Luzhniki to become a real recreation-and-entertainment park

09 April 2018

The area surrounding the Olympic Complex will acquire children’s playgrounds, race tracks, bike lanes and recreational zones. A new public space has been formed and come to life on Luzhnetskaya Embankment.

Reconstruction of the historical facilities at the Luzhniki Olympic Complex is nearing completion. The Grand Sports Arena is ready for operations and the bulk of the improvement work has been done.

“Luzhniki continues to develop. The main sports arena has been rebuilt and we continue improving the area that surrounds the Olympic Complex. Seven sports grounds and two children’s playgrounds have been created. New life is throbbing there. Thousands of Moscow residents go there not only for sports but also just to relax. We don’t want Luzhniki to be a sports park but we want it to also be a recreation park like other parks throughout the city. This complex should always be filled with life,” Moscow Mayor Sergei Sobyanin said.

A number of major facilities are being built on the premises, including a rhythmic gymnastics centre. “This is perhaps the best facility of its kind in the world,” the Mayor said, adding that the centre would become a point of interest at the Olympic Complex. Other facilities under construction are an aquatic sports centre, a funicular from Vorobyovy Gory to Luzhniki, and a skating rink. There will also be tennis courts.

The main facilities will be completed either in 2018 or 2019. Sergei Sobyanin explained: “But this will not interfere with the FIFA World Cup. The perimetre itself will be closed and fitted out for the Cup. Whatever is necessary for major competitions will be completed before the end of this year.”

According to Mr Sobyanin, the city is planning for a cultural and sports centre of this kind in each administrative area. “We have done a lot in the city centre and we will now focus on other administrative areas.”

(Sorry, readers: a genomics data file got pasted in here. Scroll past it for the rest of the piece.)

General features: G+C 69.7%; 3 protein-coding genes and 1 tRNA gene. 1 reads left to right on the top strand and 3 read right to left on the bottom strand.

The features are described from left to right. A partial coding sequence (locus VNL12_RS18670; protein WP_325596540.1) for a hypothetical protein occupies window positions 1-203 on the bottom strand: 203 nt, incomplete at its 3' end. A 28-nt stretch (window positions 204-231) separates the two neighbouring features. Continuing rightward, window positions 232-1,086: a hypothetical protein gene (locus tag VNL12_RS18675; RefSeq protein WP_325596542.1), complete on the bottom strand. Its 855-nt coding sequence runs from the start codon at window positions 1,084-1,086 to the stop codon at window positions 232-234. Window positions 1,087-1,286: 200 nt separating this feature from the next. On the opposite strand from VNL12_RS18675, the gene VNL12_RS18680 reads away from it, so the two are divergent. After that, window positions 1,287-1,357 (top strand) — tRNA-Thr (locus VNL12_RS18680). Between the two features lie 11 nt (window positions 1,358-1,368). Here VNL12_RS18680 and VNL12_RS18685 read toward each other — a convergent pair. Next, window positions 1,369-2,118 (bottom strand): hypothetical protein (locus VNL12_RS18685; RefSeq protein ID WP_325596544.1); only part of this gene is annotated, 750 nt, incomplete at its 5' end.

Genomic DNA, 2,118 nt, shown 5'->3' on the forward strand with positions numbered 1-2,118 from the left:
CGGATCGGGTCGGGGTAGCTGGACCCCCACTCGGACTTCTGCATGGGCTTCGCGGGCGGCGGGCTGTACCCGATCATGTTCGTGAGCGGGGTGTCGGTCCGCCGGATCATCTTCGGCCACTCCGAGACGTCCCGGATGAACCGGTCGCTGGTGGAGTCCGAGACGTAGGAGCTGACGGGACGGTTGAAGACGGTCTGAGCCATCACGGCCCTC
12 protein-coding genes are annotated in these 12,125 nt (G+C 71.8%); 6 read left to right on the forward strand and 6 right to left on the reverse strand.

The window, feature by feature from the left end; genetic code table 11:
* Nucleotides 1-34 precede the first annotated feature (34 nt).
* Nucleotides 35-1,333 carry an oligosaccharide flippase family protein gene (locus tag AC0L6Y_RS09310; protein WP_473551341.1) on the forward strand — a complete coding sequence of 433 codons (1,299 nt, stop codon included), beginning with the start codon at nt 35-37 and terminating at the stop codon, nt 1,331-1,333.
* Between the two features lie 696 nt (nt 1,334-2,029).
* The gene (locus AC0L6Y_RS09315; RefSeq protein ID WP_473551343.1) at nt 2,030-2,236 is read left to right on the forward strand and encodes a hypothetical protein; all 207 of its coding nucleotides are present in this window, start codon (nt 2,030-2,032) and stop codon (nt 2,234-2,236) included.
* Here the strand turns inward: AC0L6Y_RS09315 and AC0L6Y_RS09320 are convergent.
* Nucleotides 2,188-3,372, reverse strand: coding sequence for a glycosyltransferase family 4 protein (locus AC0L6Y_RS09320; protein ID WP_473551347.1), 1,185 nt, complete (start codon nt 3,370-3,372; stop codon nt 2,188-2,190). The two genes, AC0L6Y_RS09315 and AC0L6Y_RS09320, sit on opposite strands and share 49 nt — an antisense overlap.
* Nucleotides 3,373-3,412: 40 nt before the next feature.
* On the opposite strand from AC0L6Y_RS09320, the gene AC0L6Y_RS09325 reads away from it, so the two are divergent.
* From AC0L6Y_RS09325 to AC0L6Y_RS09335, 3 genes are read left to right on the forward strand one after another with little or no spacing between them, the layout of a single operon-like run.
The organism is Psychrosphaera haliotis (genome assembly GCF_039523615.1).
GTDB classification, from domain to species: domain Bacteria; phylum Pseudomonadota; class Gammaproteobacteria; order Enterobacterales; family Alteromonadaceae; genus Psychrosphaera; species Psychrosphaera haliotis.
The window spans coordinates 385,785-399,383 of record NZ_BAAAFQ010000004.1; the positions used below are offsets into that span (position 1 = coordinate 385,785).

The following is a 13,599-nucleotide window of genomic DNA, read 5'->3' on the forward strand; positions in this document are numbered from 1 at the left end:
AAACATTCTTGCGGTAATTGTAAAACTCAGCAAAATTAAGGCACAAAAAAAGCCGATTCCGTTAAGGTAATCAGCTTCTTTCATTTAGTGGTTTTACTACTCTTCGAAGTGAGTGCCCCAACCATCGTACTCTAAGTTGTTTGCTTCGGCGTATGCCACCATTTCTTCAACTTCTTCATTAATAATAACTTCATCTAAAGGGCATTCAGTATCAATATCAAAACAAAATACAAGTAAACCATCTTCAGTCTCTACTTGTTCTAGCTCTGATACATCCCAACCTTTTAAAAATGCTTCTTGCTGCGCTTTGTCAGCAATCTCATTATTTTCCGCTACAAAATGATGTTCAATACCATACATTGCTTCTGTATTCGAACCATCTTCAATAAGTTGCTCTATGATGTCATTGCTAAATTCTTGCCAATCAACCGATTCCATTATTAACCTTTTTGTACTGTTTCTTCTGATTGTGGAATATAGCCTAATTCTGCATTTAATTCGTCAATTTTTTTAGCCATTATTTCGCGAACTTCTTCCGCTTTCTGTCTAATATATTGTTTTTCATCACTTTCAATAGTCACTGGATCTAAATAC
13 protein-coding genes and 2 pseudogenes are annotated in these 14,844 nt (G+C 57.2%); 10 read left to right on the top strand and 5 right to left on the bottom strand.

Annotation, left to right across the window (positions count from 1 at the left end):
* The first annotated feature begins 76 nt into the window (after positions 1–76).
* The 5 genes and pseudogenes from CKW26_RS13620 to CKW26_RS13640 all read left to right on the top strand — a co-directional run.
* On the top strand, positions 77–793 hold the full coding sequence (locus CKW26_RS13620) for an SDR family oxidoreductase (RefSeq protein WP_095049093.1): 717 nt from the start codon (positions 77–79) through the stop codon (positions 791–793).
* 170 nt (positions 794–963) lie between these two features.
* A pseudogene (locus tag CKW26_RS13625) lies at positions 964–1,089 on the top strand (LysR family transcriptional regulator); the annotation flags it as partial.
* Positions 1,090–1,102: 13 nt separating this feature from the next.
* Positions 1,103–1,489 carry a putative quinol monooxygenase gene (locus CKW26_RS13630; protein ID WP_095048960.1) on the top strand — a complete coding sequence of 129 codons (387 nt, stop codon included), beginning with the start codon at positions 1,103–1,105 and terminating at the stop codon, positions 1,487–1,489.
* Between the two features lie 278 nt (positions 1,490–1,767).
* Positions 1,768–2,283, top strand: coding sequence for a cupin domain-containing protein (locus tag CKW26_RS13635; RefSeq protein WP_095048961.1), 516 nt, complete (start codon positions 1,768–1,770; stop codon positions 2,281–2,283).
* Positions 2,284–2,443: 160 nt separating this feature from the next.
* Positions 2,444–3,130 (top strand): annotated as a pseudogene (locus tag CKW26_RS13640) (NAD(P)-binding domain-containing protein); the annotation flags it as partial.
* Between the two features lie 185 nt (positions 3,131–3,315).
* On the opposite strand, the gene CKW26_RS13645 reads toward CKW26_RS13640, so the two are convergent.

Sergei Sobyanin has also visited the Luzhniki swimming-pool. An aquatic zone, a gym and a boxing academy will be added to the facility.

At Luzhniki, the Mayor also attended a Stroicomplex meeting (Urban Development and Construction Complex).  

The main national stadium  

The Luzhniki Stadium opened in 1956. The total area of the Complex territory is 160 hectares.

The current reconstruction, which began in 2014 and ended in May of this year, is believed to be the most extensive in the history of the complex. This is part of the preparations for FIFA World Cup 2018. Partial reconstructions were carried out for the Olympic Games in 1980 and in the first half of the 1990s.

The Grand Sports Arena at Luzhniki is the key World Cup facility that will host the opening ceremony and match, one of the semi-finals, and the final.

As a result, Moscow has acquired a unique sports facility that meets all world comfort and security requirements. This hi-tech structure is suitable for international athletic events. It will enhance Russia’s sports prestige and inure Russians to sports. 

The exterior

It has been decided to preserve the Grand Sports Arena’s historical exterior. Its walls have been cleaned and restored. The façade is of the same familiar light sandy shade with semi-transparent perforated-metal panels decorated with images of athletes.

However, the most important decoration of all is a three-mode architectural lighting feature on the façade wall. The brightest festive lighting will be switched on for major and the most important events. The second mode is intended for ordinary sports or cultural occasions and the third mode is designed for nighttime.

Maximum comforts

In keeping with FIFA requirements, the revamped stadium seats 81,000 spectators, which is 3,000 more than was previously. Its total area with the rebuilt stands included is 221,000 square metres.

One of the main objectives of these reconstructions was to create a maximally comfortable environment for all categories of spectators. Earlier, about ten percent of all the seats were in poor visibility zones. Now the new two-tier stands are at a steeper angle and closer to the field, which takes care of this earlier problem.